Atkinson: It's Time for Sports Leagues to Stop Testing Healthy People for COVID-19


This week, major American sports leagues, like the NHL, NBA and NFL, have seen over 100 players placed in so-called “COVID-19 protocols.” Yet the vast majority of these players have minor or no symptoms.

According to Yahoo! Sports, 36 NFL players were placed in protocols on Monday. “Dozens more” were added Tuesday, the outlet said, and many of them played in an NFL game less than 48 hours prior.

Take Los Angeles Rams wide receiver Odell Beckham, Jr., for example. He played against the Arizona Cardinals on Monday night, catching 6 passes for 77 yards and a touchdown according to ESPN.

On Tuesday, Beckham was one of nine members of the Rams added to the COVID-19 protocol. It is unclear if Beckham tested positive or was deemed a close contact to someone who had tested positive, but in either case, he did not have symptoms.

The issue is not unique to the NFL. The NBA’s Chicago Bulls have 10 members in the protocol, and the Brooklyn Nets have seven.

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In the NHL, Tuesday night’s game between the Minnesota Wild and the Carolina Hurricanes was postponed due to four more players testing positive in the Hurricanes’ organization, The Athletic reported.

Hurricanes’ head coach Rod Brind’Amour expressed frustration about the growing number of cases.

“At the end of the day, everyone did what we had to do,” Brind’Amour said. “We got vaccinated. We did our part. I don’t know what else there is to do. Guys are testing all the time. We’re masking up. But it is what it is right now.”

To make matters worse, Brind’Amour said none of the players are actually feeling sick.

Should asymptomatic people be tested?

“Everyone’s getting this thing. The good news is that they’re not getting sick. I think that’s the whole point of the vaccination: You weren’t gonna get sick. I don’t think it was going to prevent you from getting it, so that’s the world we live in right now.”

The problem is, sports leagues are not adapting to that world. All three major sports leagues in play right now — NHL, NBA and NFL — require players to quarantine or receive two negative tests after testing positive, regardless of vaccination status or presence of symptoms.

In the NFL, a vaccinated player who tests positive cannot return to the field until they receive two negative tests at least 24 hours apart, even if that player has no symptoms, Sporting News reported.

In the NHL, asymptomatic players who test positive must get return two negative tests 24 hours apart or wait 10 days to return to action, according the NHL website.

Finally, the NBA requires an asymptomatic player who tests positive to get two negative tests 24 hours apart or wait 10 days, the league’s website said.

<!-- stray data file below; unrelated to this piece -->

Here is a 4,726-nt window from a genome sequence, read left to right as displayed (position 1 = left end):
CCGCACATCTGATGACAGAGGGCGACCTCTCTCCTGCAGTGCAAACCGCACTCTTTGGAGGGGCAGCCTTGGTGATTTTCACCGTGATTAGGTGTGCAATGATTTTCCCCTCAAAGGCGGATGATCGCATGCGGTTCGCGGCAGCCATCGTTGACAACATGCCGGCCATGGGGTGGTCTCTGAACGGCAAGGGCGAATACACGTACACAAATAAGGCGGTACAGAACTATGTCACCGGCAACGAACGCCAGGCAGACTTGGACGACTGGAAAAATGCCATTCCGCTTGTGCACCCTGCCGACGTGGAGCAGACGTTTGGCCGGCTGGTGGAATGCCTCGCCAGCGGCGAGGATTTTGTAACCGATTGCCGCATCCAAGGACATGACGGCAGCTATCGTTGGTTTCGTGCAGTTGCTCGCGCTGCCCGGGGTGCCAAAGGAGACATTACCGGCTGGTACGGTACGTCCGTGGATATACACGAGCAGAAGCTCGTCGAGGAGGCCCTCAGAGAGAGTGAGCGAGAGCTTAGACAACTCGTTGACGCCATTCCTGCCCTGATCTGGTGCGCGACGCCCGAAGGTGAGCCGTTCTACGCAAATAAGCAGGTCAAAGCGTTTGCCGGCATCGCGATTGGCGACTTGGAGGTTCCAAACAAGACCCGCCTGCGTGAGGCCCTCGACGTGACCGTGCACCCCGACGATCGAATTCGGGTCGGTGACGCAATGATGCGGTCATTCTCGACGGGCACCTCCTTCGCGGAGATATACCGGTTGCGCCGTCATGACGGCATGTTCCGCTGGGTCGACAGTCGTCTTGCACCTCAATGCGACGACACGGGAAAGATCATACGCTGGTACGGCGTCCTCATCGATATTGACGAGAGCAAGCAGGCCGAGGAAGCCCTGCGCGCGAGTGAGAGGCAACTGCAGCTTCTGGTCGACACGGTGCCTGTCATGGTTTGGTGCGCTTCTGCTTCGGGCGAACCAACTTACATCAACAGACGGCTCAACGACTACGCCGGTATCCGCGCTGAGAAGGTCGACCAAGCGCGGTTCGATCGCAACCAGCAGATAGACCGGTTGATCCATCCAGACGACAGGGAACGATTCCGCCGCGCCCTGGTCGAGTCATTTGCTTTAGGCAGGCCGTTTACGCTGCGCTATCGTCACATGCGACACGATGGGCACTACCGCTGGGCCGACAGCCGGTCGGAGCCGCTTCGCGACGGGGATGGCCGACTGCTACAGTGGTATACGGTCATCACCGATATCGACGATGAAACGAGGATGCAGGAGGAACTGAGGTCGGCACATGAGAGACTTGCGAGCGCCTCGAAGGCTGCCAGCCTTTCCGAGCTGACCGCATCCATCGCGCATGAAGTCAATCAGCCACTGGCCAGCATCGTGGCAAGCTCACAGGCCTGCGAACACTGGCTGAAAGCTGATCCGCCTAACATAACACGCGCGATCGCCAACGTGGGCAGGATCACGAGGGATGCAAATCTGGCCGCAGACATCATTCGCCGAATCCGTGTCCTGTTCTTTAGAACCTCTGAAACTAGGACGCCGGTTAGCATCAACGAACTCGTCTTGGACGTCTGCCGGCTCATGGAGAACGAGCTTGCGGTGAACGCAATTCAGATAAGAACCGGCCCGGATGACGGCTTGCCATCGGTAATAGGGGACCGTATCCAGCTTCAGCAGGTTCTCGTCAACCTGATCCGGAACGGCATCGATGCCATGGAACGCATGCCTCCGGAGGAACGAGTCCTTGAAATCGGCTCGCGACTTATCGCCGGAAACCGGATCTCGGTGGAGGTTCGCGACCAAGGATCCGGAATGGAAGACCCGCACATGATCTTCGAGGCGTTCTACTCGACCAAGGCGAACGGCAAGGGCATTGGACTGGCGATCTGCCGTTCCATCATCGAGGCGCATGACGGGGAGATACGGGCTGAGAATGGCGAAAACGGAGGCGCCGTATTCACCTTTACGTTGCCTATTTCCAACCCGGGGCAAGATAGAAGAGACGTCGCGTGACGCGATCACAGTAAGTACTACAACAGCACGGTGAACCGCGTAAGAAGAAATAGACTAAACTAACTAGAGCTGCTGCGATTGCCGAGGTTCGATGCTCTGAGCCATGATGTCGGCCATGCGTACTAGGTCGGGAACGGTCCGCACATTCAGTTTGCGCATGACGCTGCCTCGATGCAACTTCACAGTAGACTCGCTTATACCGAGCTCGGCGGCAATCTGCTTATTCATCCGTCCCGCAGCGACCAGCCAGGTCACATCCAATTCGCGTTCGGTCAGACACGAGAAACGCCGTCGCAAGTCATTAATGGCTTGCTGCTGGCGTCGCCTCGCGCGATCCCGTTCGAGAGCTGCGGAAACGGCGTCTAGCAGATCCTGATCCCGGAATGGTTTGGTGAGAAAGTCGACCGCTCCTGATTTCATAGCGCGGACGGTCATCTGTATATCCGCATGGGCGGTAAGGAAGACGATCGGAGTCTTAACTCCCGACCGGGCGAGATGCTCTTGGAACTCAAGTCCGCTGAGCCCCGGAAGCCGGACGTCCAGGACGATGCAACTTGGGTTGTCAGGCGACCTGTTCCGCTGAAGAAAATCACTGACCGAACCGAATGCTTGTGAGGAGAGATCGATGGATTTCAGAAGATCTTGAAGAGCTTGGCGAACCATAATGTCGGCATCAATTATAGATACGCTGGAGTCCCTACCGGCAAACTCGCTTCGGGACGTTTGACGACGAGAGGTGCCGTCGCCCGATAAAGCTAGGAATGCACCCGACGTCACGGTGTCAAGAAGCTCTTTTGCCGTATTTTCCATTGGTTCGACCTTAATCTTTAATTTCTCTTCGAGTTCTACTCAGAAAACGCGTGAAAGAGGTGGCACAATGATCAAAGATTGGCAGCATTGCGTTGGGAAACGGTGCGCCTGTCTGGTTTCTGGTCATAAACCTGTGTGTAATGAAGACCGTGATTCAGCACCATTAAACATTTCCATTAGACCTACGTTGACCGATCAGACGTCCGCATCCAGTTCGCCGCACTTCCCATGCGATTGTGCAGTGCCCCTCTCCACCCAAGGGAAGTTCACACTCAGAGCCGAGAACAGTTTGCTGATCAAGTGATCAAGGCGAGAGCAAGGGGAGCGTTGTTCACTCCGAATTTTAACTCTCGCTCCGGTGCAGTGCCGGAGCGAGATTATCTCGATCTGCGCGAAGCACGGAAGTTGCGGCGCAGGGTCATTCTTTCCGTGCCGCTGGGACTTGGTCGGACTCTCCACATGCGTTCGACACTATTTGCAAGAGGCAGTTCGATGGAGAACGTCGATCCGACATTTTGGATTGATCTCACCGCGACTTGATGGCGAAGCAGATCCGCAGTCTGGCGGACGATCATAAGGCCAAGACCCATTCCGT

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All of these protocols are much too extreme for these mild cases. As Brind’Amour said, the whole point of the vaccine was supposed to be minimizing risk.

In other words, even if a vaccinated person tested positive, we were told that case would be mild and often even asymptomatic. If that is the case, why can’t those people just go about their normal lives?

In fact, why should they even be tested at all? If a player develops symptoms, he can get a test and go to the doctor if need be. If he has an asymptomatic case, there is really no reason to test him and subject him to pointless restrictions.

Opponents of this reasoning would say that if athletes were allowed to walk around with asymptomatic cases, they could potentially spread the virus to others. While that is true, these people are missing the larger point.

When the pandemic first began, America did not know how to handle COVID-19. As such, we quarantined anybody who had it and hoped we could eradicate it all together.

Nearly two years later, it has become clear that COVID-19 will never be eradicated. It is now a part of everyday American life, just like the flu or the common cold.

While that sounds dark, the good news is that during this time, doctors have gotten a lot better at treating severe COVID-19 cases. Vaccines are widely available for those who want them, and hospitals have developed strategies for treating patients who are ill with the virus.

In addition, the new strains of COVID-19 are becoming much more mild. According to the New York Post, just one person is known to have died from Omicron in the United Kingdom, even though 40 percent of cases can be attributed to the strain.

It is reasonable to assume the omicron variant will behave similarly if it begins to spread in the U.S., meaning while cases may increase, deaths will likely continue to drop.

The bottom line is that while COVID-19 is still a threat, it is not nearly the threat it was a year ago when many sports leagues laid out their rules.

This is especially true for athletes, who are overwhelmingly healthy and under the age threshold where COVID-19 has proven to be more deadly.

In an ideal world, we could wipe out every COVID-19 case there was.

In the real world, that hope is illogical.

So how should we proceed? We could shut down the world again for a virus with a significantly lower chance of killing people, but that seems deeply unnecessary and ineffective.

Instead, the answer should be to treat people with symptoms and let everyone else live their lives. It’s what we do with nearly every other sickness, and at this point, it’s just common sense.

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Grant is a graduate of Virginia Tech with a bachelor’s degree in journalism. He has five years of writing experience with various outlets and enjoys covering politics and sports.
Grant is a graduate of Virginia Tech with a bachelor's degree in journalism. He has five years of writing experience with various outlets and enjoys covering politics and sports.